Sensible organisations try and ensure that staff are involved in developing policies and practices at every level. Indeed, much is written about the inefficiency of top down approaches to making change happen. However, in my opinion, the challenge is less in the initial engagement and more in maintaining interest and ensuring behaviour is embedded unconsciously, so that it becomes fundamental to everything. This becomes even more important if, like LEYF, you want to grow and need to ensure that policies and practices are securely embedded and repeated consistently in every setting.
Many years ago a manager came to me in despair, having discovered that a can of Coke and a Curly Wurly amounted to breakfast for some staff . While she worried about their health, she became even more anxious when she realised these were the very staff who would be role models for children and their parents when it came to healthy eating. Her conversation sparked a large piece of work across LEYF, involving staff at every level – as managers, practitioners, chefs, apprentices and parents all became part of the process to create a consistent and recognisable ‘LEYF approach’ to food. We researched, examined and created new ways of procuring food, training staff, supporting parents, changing the curriculum and most importantly defining the role for our chefs. Our resulting LEYF Food Policy captured the outcome and was laid down as the basis of practice right across our organisation.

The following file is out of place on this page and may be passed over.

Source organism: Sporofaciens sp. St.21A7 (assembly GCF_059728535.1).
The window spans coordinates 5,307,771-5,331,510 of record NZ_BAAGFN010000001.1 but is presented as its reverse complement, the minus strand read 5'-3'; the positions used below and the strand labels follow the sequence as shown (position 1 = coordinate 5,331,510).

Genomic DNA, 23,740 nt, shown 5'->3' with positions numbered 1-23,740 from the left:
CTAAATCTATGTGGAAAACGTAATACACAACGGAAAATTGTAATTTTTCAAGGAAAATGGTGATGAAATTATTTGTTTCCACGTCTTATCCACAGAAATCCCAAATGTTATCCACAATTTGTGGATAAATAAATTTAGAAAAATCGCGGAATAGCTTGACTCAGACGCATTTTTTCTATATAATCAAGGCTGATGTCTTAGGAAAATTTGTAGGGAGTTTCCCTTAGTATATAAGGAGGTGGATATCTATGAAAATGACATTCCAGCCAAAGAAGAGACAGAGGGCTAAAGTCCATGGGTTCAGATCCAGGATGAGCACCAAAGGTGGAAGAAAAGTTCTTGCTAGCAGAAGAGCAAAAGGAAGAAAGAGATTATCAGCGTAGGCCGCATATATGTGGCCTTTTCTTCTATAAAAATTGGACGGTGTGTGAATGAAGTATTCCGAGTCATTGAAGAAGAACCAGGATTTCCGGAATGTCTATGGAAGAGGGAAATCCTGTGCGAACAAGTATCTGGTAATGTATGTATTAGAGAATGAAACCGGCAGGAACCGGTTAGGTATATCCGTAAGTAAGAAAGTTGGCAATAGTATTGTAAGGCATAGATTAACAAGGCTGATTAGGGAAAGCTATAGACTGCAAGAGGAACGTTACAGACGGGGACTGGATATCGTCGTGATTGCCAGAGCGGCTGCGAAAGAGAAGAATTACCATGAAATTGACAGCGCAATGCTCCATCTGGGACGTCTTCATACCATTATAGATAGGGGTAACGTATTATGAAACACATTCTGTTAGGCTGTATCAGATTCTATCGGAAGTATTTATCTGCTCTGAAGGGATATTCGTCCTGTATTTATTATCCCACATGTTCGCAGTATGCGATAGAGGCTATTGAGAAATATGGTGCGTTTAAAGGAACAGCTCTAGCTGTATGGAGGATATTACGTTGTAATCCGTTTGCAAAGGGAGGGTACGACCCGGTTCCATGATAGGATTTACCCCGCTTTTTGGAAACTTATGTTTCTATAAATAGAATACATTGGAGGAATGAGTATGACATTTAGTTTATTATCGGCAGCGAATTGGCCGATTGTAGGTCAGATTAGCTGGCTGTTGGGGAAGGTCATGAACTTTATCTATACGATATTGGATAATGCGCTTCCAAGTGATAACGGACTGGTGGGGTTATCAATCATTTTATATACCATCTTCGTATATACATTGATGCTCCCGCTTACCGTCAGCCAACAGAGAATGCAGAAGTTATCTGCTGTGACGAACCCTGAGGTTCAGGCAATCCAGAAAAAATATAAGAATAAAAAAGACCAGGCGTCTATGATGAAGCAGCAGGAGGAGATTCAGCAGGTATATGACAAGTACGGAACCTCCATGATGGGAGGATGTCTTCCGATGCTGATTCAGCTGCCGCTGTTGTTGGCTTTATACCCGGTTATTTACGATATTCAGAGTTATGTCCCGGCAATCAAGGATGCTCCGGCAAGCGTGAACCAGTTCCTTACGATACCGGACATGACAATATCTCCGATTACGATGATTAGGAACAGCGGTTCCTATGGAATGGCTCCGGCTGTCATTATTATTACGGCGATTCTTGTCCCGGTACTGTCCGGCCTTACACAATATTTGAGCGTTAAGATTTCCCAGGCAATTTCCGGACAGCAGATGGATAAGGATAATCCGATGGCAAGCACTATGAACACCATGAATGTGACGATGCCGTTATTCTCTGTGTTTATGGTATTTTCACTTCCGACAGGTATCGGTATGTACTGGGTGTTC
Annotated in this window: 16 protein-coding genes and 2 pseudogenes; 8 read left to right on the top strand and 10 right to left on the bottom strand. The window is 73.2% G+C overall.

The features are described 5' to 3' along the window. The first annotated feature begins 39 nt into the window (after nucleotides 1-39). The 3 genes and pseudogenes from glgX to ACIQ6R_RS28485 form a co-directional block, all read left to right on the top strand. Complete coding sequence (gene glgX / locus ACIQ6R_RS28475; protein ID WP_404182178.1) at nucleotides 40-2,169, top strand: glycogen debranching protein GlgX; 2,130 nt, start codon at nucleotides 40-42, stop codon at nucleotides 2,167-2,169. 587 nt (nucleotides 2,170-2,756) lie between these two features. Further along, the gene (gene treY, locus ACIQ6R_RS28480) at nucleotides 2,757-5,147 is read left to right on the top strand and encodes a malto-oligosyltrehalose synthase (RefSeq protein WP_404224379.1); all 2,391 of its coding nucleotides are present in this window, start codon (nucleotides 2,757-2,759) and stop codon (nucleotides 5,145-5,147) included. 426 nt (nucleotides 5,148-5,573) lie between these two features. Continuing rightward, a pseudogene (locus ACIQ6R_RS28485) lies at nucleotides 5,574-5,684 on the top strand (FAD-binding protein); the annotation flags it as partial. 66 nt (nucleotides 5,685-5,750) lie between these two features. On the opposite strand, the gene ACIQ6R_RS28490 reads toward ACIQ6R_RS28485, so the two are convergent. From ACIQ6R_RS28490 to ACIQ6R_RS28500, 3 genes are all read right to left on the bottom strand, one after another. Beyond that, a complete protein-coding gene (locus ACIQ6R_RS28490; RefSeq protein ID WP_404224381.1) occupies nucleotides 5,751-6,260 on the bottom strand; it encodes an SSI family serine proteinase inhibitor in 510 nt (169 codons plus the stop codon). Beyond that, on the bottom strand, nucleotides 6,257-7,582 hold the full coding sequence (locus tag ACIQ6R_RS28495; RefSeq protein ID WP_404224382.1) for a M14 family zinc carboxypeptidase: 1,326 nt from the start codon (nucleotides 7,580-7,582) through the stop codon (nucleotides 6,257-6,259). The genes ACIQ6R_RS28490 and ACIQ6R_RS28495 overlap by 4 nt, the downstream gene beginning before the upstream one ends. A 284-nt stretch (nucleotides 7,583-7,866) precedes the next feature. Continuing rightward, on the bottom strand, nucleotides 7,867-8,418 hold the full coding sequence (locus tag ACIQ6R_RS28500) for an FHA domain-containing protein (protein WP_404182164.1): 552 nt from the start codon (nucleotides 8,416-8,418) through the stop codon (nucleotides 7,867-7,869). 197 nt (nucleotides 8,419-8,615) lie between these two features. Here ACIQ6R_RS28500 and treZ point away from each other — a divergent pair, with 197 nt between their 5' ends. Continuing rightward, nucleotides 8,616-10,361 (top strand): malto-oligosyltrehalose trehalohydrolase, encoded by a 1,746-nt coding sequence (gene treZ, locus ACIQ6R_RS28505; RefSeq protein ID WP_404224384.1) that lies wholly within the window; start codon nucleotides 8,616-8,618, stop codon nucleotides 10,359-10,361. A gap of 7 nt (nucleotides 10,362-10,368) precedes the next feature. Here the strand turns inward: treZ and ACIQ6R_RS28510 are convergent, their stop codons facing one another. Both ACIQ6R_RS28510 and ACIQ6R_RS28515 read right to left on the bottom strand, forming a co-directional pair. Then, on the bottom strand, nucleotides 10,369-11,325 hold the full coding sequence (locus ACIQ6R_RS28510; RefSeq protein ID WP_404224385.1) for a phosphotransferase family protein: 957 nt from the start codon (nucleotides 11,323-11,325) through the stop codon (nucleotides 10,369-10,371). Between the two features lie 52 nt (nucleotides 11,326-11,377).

Initial enthusiasm was positive and effective, but falling back into old habits happened as if by osmosis. Nothing big, just little things that showed the unravelling of an agreement. Little clues emerged such as a random plastic vegetable in the role play area when it’s meant to be fresh, not serving fish twice a week or forgetting to make sure that cooking was a weekly activity.
So what must we do to ensure that ‘buy in’ and engagement is robust and consistent, whilst still allowing us to review, shape and change things as the world itself changes? For example, having spent two or three years developing our approach to food, we have now had to make changes to our kitchen management to fit better with the evolving needs of the organisation. Effective scaling and repeatability must equally allow action research to inform continuous improvements, and that can lead to change too.
How can we balance the non-negotiables, such as insisting on organic milk or fresh vegetables in the role play corner, with negotiated changes – such as a new management system – to better meet the needs of the children? What can we do to allow change into the mix in a way that does not start unravelling the whole approach? Can we as the proverbial leopards change our spots or are we asking the impossible?
There is a raft of management tomes telling us to think about communication, apply change management theory, get champions in critical places, give regular feedback and have solid processes that show up when things are not happening. The most telling approach though is simpler:
- Co- create guiding principles
- Define what is absolute and non-negotiable
- Put the necessary systems in place (and make them clear)
- Repeat the practice till you are blue in the face (and become as Freire would say unconsciously conscious)
- Use an action research model to continually improve but manage the change
- Get out there and see for yourself!
Finally, perhaps, buy lots of Curly Wurlys and distribute them generously to those embedding and sharing in our case ‘the LEYF way’. (But can I be first in line, since after fig rolls and walnut whips they are my next favourite treat!)